Gig Workers: An Emerging Frontier For HR

The gig economy, a global phenomenon, accounts for up to 12 percent of the global labour market—much higher than previously estimated—and holds particular promise for women and youth in developing countries (The World Bank)

Across the world, countries are witnessing profound changes in work cultures and job expectations. One of the most significant shifts is the surge in flexible jobs and gig workers facilitated by digital platforms. This trend of gig workers transcends the traditional 9-to-5 model and is being embraced by organisations and workers alike. The gig economy offers short-term contractual jobs and freelancing opportunities to demonstrate a free labour market, providing financial gain and a flexible workspace. According to the World Bank, more than 435 million gig workers seek independent work formats rather than being regular employees. 

HR professionals are at the forefront of reviving the organisation framework relating to the gig economy, which continues to reshape work and corporate dynamics. They are not just observers but active participants, adapting HR policies and strategies to manage a diversified workforce effectively. The rise of gig workers has led to a shift in HR practices, with global HRs now scheduling virtual interviews, conducting skill assessments, and negotiating flexible contracts. The gig economy encompasses diverse workers, from freelancers and part-time workers to seasonal workers and micro-entrepreneurs, all driven by the growing demand for e-commerce, ride-hailing services, online shopping, and hyperlocal delivery apps. 

On the one hand, the gig economy unlocks a large pool of talent for startups and MNCs, while on the other side, HR leaders are coping with major challenges, such as workers’ classification based on their temporary to permanent terminals, regulatory and legal compliances, onboarding and training for contractual jobs, and data security threat due to remote working. Major transformations have been implemented in the digital hiring process, shifting from traditional performance reviews to continuous communication and collaboration, as short-term projects require more frequent updates and targeted training programs.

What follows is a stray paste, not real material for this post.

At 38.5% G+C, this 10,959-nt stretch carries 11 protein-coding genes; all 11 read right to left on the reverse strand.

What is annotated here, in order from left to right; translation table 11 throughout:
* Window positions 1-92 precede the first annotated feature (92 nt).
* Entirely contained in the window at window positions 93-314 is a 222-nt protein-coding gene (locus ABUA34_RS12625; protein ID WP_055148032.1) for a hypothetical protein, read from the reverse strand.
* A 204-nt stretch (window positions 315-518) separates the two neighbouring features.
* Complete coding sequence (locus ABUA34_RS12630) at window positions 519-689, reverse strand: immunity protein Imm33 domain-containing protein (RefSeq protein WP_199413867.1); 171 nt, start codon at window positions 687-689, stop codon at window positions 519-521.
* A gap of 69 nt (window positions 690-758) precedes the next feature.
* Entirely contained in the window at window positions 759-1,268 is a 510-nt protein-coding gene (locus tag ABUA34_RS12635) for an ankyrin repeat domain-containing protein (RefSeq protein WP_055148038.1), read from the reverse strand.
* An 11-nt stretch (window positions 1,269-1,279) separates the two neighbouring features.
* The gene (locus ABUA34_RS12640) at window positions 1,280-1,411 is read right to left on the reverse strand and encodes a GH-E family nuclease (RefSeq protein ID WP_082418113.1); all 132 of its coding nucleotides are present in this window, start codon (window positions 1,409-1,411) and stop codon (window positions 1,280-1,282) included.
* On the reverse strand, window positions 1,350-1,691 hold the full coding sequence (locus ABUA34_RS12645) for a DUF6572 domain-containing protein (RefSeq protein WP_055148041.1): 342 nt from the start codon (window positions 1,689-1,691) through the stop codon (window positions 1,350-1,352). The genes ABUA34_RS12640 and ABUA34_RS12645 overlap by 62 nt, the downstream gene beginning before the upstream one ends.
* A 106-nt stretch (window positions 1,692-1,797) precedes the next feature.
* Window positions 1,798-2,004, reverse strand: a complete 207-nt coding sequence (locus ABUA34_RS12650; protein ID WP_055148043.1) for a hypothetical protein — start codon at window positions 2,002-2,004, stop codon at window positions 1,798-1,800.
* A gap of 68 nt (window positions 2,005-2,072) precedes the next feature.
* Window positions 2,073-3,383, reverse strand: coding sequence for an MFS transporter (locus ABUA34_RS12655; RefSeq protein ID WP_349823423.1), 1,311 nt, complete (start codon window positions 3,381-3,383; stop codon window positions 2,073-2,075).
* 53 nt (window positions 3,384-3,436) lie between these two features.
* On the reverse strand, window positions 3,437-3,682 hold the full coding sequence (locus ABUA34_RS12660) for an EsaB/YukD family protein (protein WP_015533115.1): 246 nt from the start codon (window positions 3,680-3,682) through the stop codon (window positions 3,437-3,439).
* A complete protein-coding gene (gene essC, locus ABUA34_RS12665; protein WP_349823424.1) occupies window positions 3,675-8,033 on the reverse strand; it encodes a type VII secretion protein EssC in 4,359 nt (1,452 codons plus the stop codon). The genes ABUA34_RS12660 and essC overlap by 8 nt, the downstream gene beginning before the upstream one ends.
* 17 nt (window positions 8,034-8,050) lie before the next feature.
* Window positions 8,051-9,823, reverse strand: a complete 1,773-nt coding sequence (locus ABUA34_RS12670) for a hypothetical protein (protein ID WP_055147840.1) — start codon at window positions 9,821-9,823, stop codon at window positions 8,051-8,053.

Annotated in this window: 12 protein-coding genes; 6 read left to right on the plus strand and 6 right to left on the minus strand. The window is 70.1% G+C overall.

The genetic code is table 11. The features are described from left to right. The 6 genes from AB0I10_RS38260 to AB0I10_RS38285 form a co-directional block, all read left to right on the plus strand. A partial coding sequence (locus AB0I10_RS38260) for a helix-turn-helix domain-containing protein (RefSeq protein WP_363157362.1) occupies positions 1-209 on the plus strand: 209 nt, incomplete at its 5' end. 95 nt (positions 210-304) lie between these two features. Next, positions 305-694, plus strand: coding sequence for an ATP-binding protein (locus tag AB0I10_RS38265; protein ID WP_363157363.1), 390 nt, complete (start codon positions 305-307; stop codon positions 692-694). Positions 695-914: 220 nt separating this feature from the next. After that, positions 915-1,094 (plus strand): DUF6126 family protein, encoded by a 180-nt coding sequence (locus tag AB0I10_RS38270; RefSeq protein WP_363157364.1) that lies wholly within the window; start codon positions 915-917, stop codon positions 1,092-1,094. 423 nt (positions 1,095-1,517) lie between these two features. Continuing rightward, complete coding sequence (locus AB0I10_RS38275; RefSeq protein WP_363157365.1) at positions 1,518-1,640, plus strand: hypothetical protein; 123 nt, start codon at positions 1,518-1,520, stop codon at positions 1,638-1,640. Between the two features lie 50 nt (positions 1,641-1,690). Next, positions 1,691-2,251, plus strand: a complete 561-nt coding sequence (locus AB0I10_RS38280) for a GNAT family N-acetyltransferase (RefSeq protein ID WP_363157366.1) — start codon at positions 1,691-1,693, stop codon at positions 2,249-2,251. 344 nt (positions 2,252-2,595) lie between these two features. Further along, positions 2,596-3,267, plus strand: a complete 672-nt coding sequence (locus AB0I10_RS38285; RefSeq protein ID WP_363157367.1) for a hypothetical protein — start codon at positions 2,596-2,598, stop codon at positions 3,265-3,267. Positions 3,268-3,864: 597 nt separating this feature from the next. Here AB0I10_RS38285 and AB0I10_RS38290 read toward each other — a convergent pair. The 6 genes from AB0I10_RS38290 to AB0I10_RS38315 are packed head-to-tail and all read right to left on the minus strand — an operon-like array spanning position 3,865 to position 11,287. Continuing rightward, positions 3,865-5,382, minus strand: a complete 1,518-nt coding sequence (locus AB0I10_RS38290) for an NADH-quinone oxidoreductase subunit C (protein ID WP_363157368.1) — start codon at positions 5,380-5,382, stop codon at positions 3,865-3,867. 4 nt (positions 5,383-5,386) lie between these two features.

Companies with a wide segment of gig workers constantly update HR policies to increase employee engagement. They host virtual meetups and facilitate networking events to foster a sense of inclusivity and collaboration within the organisational structure. With dynamic work environments, time-based evaluations are being replaced with output-based measurements. 

The United States has taken the lead in expanding the global gig economy, with around 57 million gig workers actively working on the freelancing model. Developing nations like India, Indonesia, Australia, and Brazil are also gearing up with trends to empower growth. However, gig workers are struggling with low wage rates, fewer governing rules and regulations, unethical termination, and uncertainty of payments. Acknowledging all these concerns, global HR is developing strategies and policies to reframe gig workers’ perspectives through building trust and credibility. Lack of engagement and loyalty might result in frequent gig worker turnover and costly losses for companies’ short-term project management that are unable to find suitable talent on short notice. 

Inclusive HR practices and regular performance administration will help the organisation balance diverse workforce expectations with agile management. HR and management can effectively manage risk and compliance drawbacks by incorporating gig-specific policies. With the digital landscape, startups and companies aim to recruit fresh, young talent with flexible skills. The modern workforce is a blend of Gen Z and millennials who prefer to work in a free, versatile, and independent mindset. Sticking to traditional HR practices makes it tough for companies to expand in the edging market. Adaptability is the key driving force to growth in these fast-paced technologies, such as machine learning, artificial intelligence, data analytics, and robotics. 

Given the expansion of gig workers, HR is forced to create an adaptable work environment that can accommodate both traditional employees and gig workers. HR practices should be more flexible to maintain diversified talent, refine recruitment strategies, and foster continuous learning and performance metrics that help management shape the future of work culture. Companies will adopt ‘pay-per-task’ models and contractual jobs to set the economic balance in the upcoming decades. Global HR should speed up with their inclusive policies to strike a balance for work efficiency.

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